When to Harvest

Now that you have some ideas on what to plant, the next logical question is when to harvest. Portland's newspaper, The Oregonian, recommends picking leaves for tea as soon "as the plant starts to get bushy." In the case of chamomile, which is made from the plants flowers rather than its leaves, it's best to harvest them "just before they are fully open.”
Perhaps the best advice you can find on growing your own herbs will come from folks in your local area who are doing it. Most states have what is known as the cooperative extension service. It isn’t just for professional farmers. This agency – usually supported by the state’s land grant university system – provides information and support to home gardeners and can connect you with locals who have achieved the service's “Master Gardener” certification.

How to Throw a Tea Party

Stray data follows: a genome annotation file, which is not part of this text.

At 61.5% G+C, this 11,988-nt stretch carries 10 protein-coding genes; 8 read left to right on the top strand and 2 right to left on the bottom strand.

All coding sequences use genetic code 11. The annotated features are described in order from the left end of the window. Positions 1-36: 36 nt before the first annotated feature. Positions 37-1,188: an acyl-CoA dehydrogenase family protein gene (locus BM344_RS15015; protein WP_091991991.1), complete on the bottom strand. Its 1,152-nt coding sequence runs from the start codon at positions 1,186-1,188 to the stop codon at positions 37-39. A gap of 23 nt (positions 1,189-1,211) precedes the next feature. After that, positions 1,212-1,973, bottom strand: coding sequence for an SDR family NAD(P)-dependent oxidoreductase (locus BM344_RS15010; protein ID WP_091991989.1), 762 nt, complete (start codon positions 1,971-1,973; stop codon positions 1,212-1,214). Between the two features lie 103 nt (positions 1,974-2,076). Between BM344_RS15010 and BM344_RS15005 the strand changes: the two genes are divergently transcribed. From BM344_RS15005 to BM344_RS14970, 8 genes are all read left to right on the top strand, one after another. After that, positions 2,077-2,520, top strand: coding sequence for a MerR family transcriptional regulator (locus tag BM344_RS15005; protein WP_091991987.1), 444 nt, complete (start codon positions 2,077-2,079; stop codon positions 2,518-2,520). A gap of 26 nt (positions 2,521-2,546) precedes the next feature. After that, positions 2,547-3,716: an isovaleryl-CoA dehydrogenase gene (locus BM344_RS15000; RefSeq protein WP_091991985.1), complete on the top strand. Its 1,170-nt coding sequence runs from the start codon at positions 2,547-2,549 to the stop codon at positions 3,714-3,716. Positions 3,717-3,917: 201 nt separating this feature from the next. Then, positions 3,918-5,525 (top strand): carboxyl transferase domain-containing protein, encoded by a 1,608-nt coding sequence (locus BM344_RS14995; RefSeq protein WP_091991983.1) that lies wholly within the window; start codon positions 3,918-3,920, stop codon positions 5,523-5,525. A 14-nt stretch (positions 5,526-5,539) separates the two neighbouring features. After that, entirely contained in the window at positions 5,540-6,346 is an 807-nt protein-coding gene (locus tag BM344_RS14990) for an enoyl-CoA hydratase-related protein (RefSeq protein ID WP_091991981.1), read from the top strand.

Now that you have your tea, what you need to do is have a tea party. But don’t just sit and sip on the couch; make it a celebration with your kids of the accomplishment of making your own brew.
Head back out to your garden or local farmer’s market to get some additional supplies, and get inspired by these great ideas from fellow moms.
“I put cut flowers from the garden in my silver teapot to use as the centerpiece,” shares Circle of Moms member Susan W. “I made menu cards trimmed out in fuzzy yarn to sit at each place.”
Rebecca A. helped her girls (ages 9, 7, and 5) host a glamorous tea party for friends. She "bought some old prom dresses on sale for dress up, as well as dollar store makeup, crowns and fake nails and nail polish,” she shares.